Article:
His Cell study focuses on Integrin and Cell migration. His research on Integrin frequently connects to adjacent areas such as Cell. His research is interdisciplinary, bridging the disciplines of Basement membrane and Cell biology. His Cell biology research extends to the thematically linked field of Basement membrane. His research ties Proteolysis and Biochemistry together. His Enzyme study frequently draws connections to adjacent fields such as Organic chemistry. His research on Organic chemistry frequently links to adjacent areas such as Enzyme. Matrix metalloproteinase is often connected to Gelatinase A in his work. His research links Extracellular matrix with Gelatinase A.
While working in this field, Stephen J. Weiss studies both Biochemistry and Cell. While working in this field, he studies both Cell and Biochemistry. He regularly ties together related areas like Signal transduction in his Cell biology studies. Signal transduction and Cell biology are commonly linked in his work. Stephen J. Weiss merges many fields, such as Enzyme and In vitro, in his writings. His work blends In vitro and Enzyme studies together. He performs multidisciplinary studies into Matrix metalloproteinase and Metalloproteinase in his work. He undertakes interdisciplinary study in the fields of Metalloproteinase and Extracellular matrix through his works. Stephen J. Weiss applies his multidisciplinary studies on Extracellular matrix and Matrix metalloproteinase in his research.
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Tissue Destruction by Neutrophils
Stephen J. Weiss.
The New England Journal of Medicine (1989)
EZH2 is a marker of aggressive breast cancer and promotes neoplastic transformation of breast epithelial cells
Celina G. Kleer;Qi Cao;Sooryanarayana Varambally;Ronglai Shen.
Proceedings of the National Academy of Sciences of the United States of America (2003)
Regulation of transendothelial neutrophil migration by endogenous interleukin-8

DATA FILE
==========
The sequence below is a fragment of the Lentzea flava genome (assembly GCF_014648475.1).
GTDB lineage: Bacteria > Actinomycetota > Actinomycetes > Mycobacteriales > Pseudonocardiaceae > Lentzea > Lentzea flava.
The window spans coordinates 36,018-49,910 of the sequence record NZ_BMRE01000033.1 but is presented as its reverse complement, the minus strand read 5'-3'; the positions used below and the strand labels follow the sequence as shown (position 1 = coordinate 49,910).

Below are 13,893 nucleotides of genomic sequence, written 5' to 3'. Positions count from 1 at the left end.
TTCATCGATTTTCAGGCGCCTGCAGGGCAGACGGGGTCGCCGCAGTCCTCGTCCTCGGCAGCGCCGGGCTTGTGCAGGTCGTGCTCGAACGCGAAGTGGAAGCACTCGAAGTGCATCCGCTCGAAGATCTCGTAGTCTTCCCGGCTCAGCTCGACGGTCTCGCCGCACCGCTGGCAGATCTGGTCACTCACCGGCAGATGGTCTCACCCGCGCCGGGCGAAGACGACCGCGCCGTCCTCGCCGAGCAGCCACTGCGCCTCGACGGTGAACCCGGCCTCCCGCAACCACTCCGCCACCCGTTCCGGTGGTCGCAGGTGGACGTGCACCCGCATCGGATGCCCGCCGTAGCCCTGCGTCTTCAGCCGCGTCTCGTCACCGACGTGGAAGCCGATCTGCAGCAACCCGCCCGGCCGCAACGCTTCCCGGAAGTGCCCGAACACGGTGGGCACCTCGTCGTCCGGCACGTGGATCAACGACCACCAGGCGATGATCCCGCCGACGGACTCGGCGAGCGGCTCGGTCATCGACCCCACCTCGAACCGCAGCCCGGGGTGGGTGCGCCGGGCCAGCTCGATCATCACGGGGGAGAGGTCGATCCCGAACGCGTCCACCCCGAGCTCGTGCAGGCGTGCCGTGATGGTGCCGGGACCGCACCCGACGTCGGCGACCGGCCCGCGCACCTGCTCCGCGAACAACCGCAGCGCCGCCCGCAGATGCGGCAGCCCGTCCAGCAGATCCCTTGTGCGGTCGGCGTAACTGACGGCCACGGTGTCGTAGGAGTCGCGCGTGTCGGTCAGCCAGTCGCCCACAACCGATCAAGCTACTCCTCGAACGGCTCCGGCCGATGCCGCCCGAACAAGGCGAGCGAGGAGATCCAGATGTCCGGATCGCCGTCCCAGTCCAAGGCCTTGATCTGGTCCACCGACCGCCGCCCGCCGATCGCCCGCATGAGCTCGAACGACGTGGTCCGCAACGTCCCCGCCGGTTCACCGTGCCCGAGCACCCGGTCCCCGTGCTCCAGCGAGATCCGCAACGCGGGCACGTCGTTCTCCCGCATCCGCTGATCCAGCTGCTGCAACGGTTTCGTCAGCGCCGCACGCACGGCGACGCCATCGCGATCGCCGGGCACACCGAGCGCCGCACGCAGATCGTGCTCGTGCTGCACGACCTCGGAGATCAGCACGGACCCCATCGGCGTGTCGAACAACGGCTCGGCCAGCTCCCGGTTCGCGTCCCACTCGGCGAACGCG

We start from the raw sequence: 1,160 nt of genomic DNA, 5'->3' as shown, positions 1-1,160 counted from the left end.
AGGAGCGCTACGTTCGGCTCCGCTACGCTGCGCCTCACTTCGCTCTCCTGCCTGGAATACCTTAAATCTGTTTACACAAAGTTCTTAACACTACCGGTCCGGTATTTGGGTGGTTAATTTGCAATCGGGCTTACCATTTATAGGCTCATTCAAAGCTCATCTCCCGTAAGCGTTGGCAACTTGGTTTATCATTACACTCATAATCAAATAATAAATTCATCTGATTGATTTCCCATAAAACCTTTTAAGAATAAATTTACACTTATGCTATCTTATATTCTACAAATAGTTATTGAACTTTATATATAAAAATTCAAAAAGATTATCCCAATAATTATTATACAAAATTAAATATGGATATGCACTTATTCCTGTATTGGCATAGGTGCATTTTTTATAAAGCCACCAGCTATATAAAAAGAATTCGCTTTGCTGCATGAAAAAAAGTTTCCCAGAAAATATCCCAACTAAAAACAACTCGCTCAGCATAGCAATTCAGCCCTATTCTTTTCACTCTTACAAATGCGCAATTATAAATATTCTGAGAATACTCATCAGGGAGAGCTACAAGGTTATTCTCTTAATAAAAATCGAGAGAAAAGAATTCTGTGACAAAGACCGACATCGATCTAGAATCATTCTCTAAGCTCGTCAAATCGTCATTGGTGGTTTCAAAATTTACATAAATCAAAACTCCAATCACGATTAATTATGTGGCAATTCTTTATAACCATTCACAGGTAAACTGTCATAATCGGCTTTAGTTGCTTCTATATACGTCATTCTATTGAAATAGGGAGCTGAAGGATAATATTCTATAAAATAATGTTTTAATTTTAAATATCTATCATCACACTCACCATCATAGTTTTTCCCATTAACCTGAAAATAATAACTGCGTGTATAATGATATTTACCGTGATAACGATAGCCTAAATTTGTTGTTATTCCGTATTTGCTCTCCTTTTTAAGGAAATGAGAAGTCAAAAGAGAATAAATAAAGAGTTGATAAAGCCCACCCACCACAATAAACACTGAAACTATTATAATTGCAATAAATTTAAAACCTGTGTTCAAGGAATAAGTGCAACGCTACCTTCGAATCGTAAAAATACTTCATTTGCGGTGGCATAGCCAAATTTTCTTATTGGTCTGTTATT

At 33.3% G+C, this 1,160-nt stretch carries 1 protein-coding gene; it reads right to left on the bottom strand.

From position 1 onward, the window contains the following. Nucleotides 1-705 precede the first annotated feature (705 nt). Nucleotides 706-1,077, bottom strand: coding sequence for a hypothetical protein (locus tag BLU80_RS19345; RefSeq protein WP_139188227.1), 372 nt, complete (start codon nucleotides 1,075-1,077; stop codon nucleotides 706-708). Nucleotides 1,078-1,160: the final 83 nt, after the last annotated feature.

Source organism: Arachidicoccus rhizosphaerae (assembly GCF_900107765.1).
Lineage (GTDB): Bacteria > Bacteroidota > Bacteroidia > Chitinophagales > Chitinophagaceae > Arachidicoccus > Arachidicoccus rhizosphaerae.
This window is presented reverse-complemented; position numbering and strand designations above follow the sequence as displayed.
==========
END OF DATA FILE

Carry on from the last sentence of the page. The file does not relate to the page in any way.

Andreas R. Huber;Steven L. Kunkel;Robert F. Todd;Stephen J. Weiss.
Chlorination of taurine by human neutrophils. Evidence for hypochlorous acid generation.
Stephen J. Weiss;Roger Klein;Adam Slivka;Maria Wei.
Journal of Clinical Investigation (1982)
MATRIX METALLOPROTEINASES REGULATE NEOVASCULARIZATION BY ACTING AS PERICELLULAR FIBRINOLYSINS
Nobuaki Hiraoka;Edward Allen;Ingrid J Apel;Margaret R Gyetko.
Membrane Type I Matrix Metalloproteinase Usurps Tumor Growth Control Imposed by the Three-Dimensional Extracellular Matrix
Kevin B Hotary;Edward D Allen;Peter C Brooks;Nabanita S Datta.
Regulation of Cell Invasion and Morphogenesis in a Three-Dimensional Type I Collagen Matrix by Membrane-Type Matrix Metalloproteinases 1, 2, and 3
Kevin Hotary;Edward Allen;Antonello Punturieri;Ikuo Yana.
Journal of Cell Biology (2000)
Furin-dependent intracellular activation of the human stromelysin-3 zymogen
Duanqing Pei;Stephen J. Weiss.
Protease-dependent versus -independent cancer cell invasion programs: three-dimensional amoeboid movement revisited
Farideh Sabeh;Ryoko Shimizu-Hirota;Stephen J. Weiss.
Journal of Cell Biology (2009)
A Wnt-Axin2-GSK3beta cascade regulates Snail1 activity in breast cancer cells.
Jong In Yook;Xiao Yan Li;Ichiro Ota;Casey Hu.
Nature Cell Biology (2006)
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